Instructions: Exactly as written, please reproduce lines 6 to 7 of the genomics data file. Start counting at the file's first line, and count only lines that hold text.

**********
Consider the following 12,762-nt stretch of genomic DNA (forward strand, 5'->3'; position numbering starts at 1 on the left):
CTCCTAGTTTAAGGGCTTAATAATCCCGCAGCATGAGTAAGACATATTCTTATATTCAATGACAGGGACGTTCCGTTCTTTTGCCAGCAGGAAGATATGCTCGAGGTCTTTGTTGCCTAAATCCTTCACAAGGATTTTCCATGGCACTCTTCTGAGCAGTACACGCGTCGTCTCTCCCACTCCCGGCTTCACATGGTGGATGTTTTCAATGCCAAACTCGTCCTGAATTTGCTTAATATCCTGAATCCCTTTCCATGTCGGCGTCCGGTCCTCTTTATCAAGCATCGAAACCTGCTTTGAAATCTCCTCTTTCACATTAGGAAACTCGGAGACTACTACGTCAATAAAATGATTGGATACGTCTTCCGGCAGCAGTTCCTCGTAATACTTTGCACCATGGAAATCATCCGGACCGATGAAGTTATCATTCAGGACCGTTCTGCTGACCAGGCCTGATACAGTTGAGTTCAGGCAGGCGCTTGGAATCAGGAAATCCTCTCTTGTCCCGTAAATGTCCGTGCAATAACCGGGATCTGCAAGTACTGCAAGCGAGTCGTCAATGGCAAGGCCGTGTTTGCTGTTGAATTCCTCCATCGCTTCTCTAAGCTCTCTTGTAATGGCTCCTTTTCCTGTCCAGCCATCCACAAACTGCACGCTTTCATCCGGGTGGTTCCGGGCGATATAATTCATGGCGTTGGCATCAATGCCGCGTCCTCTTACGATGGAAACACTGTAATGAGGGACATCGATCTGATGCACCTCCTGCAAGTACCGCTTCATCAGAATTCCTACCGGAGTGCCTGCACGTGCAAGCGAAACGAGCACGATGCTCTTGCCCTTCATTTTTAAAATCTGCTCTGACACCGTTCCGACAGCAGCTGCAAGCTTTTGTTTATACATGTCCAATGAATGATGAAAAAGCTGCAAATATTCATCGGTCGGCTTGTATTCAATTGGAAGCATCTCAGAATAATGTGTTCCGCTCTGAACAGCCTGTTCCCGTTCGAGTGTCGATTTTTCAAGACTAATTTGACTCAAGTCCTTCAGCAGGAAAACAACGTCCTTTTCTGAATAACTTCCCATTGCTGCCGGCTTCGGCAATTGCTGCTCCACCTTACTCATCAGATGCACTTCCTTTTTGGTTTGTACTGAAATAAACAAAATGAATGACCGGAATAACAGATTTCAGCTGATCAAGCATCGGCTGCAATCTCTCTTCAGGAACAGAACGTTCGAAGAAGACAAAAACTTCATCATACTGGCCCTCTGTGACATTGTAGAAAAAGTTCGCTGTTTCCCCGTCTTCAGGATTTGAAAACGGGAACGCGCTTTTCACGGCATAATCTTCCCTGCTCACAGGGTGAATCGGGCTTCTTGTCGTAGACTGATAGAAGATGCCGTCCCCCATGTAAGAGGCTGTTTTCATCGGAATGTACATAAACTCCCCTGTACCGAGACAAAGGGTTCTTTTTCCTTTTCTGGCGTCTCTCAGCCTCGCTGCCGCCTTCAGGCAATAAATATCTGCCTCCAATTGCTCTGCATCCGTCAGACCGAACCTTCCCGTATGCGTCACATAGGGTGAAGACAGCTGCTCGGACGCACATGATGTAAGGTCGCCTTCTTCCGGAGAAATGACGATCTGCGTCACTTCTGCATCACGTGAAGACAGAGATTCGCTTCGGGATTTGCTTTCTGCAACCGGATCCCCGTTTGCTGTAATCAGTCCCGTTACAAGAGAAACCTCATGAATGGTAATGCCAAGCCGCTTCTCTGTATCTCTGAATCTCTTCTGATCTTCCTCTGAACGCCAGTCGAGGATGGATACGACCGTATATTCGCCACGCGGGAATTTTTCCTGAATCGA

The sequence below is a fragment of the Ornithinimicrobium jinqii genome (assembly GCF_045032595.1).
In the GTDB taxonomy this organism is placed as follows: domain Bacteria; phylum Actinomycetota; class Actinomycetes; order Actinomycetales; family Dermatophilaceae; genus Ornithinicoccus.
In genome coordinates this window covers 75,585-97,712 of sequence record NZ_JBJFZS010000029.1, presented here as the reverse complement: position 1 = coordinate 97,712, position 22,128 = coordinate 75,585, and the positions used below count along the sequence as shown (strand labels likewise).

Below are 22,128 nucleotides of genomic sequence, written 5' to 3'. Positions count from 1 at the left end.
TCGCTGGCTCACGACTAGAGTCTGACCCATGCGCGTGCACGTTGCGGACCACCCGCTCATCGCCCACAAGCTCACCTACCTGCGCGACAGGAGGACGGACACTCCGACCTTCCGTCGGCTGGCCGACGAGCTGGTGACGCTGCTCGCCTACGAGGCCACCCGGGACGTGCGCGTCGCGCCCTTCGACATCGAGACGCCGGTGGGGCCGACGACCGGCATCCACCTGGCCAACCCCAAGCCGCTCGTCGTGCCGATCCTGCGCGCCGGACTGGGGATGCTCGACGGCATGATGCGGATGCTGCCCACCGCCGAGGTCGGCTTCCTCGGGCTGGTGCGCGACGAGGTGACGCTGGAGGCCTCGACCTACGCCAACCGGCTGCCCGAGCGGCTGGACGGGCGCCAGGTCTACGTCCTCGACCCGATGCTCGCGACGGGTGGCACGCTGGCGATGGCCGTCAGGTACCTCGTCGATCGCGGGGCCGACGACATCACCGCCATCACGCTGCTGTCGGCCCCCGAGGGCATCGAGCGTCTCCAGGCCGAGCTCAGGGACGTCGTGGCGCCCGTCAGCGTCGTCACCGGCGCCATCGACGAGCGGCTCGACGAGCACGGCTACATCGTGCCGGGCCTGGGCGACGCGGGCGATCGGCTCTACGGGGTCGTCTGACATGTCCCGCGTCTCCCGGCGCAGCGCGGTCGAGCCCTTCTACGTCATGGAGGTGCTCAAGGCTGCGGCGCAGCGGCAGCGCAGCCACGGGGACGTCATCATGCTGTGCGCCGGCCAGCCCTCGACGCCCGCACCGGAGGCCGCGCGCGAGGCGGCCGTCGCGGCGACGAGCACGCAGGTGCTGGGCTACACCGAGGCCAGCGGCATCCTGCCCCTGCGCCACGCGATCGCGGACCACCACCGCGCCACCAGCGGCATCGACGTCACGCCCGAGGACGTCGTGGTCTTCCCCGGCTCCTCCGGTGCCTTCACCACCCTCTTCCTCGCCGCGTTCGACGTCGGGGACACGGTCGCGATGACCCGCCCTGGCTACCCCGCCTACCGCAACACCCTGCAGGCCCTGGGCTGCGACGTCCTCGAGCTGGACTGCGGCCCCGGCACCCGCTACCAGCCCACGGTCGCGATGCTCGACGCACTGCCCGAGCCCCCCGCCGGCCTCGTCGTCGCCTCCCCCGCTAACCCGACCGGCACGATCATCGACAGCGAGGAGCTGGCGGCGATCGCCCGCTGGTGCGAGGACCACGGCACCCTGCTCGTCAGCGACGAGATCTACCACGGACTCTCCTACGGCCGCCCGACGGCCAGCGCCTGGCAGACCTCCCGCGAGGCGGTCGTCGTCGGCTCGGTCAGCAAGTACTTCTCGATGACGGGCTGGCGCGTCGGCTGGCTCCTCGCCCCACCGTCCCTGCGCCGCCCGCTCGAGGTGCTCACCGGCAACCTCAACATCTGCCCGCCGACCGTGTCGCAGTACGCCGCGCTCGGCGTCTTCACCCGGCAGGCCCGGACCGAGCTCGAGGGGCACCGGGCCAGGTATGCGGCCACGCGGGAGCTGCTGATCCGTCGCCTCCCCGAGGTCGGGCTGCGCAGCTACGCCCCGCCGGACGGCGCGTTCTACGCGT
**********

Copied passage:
Below are 22,128 nucleotides of genomic sequence, written 5' to 3'. Positions count from 1 at the left end.
TCGCTGGCTCACGACTAGAGTCTGACCCATGCGCGTGCACGTTGCGGACCACCCGCTCATCGCCCACAAGCTCACCTACCTGCGCGACAGGAGGACGGACACTCCGACCTTCCGTCGGCTGGCCGACGAGCTGGTGACGCTGCTCGCCTACGAGGCCACCCGGGACGTGCGCGTCGCGCCCTTCGACATCGAGACGCCGGTGGGGCCGACGACCGGCATCCACCTGGCCAACCCCAAGCCGCTCGTCGTGCCGATCCTGCGCGCCGGACTGGGGATGCTCGACGGCATGATGCGGATGCTGCCCACCGCCGAGGTCGGCTTCCTCGGGCTGGTGCGCGACGAGGTGACGCTGGAGGCCTCGACCTACGCCAACCGGCTGCCCGAGCGGCTGGACGGGCGCCAGGTCTACGTCCTCGACCCGATGCTCGCGACGGGTGGCACGCTGGCGATGGCCGTCAGGTACCTCGTCGATCGCGGGGCCGACGACATCACCGCCATCACGCTGCTGTCGGCCCCCGAGGGCATCGAGCGTCTCCAGGCCGAGCTCAGGGACGTCGTGGCGCCCGTCAGCGTCGTCACCGGCGCCATCGACGAGCGGCTCGACGAGCACGGCTACATCGTGCCGGGCCTGGGCGACGCGGGCGATCGGCTCTACGGGGTCGTCTGACATGTCCCGCGTCTCCCGGCGCAGCGCGGTCGAGCCCTTCTACGTCATGGAGGTGCTCAAGGCTGCGGCGCAGCGGCAGCGCAGCCACGGGGACGTCATCATGCTGTGCGCCGGCCAGCCCTCGACGCCCGCACCGGAGGCCGCGCGCGAGGCGGCCGTCGCGGCGACGAGCACGCAGGTGCTGGGCTACACCGAGGCCAGCGGCATCCTGCCCCTGCGCCACGCGATCGCGGACCACCACCGCGCCACCAGCGGCATCGACGTCACGCCCGAGGACGTCGTGGTCTTCCCCGGCTCCTCCGGTGCCTTCACCACCCTCTTCCTCGCCGCGTTCGACGTCGGGGACACGGTCGCGATGACCCGCCCTGGCTACCCCGCCTACCGCAACACCCTGCAGGCCCTGGGCTGCGACGTCCTCGAGCTGGACTGCGGCCCCGGCACCCGCTACCAGCCCACGGTCGCGATGCTCGACGCACTGCCCGAGCCCCCCGCCGGCCTCGTCGTCGCCTCCCCCGCTAACCCGACCGGCACGATCATCGACAGCGAGGAGCTGGCGGCGATCGCCCGCTGGTGCGAGGACCACGGCACCCTGCTCGTCAGCGACGAGATCTACCACGGACTCTCCTACGGCCGCCCGACGGCCAGCGCCTGGCAGACCTCCCGCGAGGCGGTCGTCGTCGGCTCGGTCAGCAAGTACTTCTCGATGACGGGCTGGCGCGTCGGCTGGCTCCTCGCCCCACCGTCCCTGCGCCGCCCGCTCGAGGTGCTCACCGGCAACCTCAACATCTGCCCGCCGACCGTGTCGCAGTACGCCGCGCTCGGCGTCTTCACCCGGCAGGCCCGGACCGAGCTCGAGGGGCACCGGGCCAGGTATGCGGCCACGCGGGAGCTGCTGATCCGTCGCCTCCCCGAGGTCGGGCTGCGCAGCTACGCCCCGCCGGACGGCGCGTTCTACGCGT